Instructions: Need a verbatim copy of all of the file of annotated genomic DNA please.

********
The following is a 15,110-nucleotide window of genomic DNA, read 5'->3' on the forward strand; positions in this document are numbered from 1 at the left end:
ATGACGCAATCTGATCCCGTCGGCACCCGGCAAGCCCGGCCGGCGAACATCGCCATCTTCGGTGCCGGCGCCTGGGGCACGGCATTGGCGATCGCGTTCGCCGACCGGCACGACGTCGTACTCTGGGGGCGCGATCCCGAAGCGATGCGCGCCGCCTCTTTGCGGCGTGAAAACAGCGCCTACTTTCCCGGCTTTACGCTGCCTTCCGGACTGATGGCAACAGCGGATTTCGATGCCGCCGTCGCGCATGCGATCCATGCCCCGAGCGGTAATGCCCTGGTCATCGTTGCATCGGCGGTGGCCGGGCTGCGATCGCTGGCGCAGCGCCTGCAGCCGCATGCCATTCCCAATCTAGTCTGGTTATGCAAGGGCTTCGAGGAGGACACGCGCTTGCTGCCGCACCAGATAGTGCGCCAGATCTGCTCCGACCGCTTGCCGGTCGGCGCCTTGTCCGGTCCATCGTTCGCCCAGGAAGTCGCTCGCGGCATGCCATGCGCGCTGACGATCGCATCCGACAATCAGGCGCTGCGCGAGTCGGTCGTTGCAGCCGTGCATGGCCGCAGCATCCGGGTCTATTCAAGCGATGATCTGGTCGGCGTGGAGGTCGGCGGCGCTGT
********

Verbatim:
The following is a 15,110-nucleotide window of genomic DNA, read 5'->3' on the forward strand; positions in this document are numbered from 1 at the left end:
ATGACGCAATCTGATCCCGTCGGCACCCGGCAAGCCCGGCCGGCGAACATCGCCATCTTCGGTGCCGGCGCCTGGGGCACGGCATTGGCGATCGCGTTCGCCGACCGGCACGACGTCGTACTCTGGGGGCGCGATCCCGAAGCGATGCGCGCCGCCTCTTTGCGGCGTGAAAACAGCGCCTACTTTCCCGGCTTTACGCTGCCTTCCGGACTGATGGCAACAGCGGATTTCGATGCCGCCGTCGCGCATGCGATCCATGCCCCGAGCGGTAATGCCCTGGTCATCGTTGCATCGGCGGTGGCCGGGCTGCGATCGCTGGCGCAGCGCCTGCAGCCGCATGCCATTCCCAATCTAGTCTGGTTATGCAAGGGCTTCGAGGAGGACACGCGCTTGCTGCCGCACCAGATAGTGCGCCAGATCTGCTCCGACCGCTTGCCGGTCGGCGCCTTGTCCGGTCCATCGTTCGCCCAGGAAGTCGCTCGCGGCATGCCATGCGCGCTGACGATCGCATCCGACAATCAGGCGCTGCGCGAGTCGGTCGTTGCAGCCGTGCATGGCCGCAGCATCCGGGTCTATTCAAGCGATGATCTGGTCGGCGTGGAGGTCGGCGGCGCTGT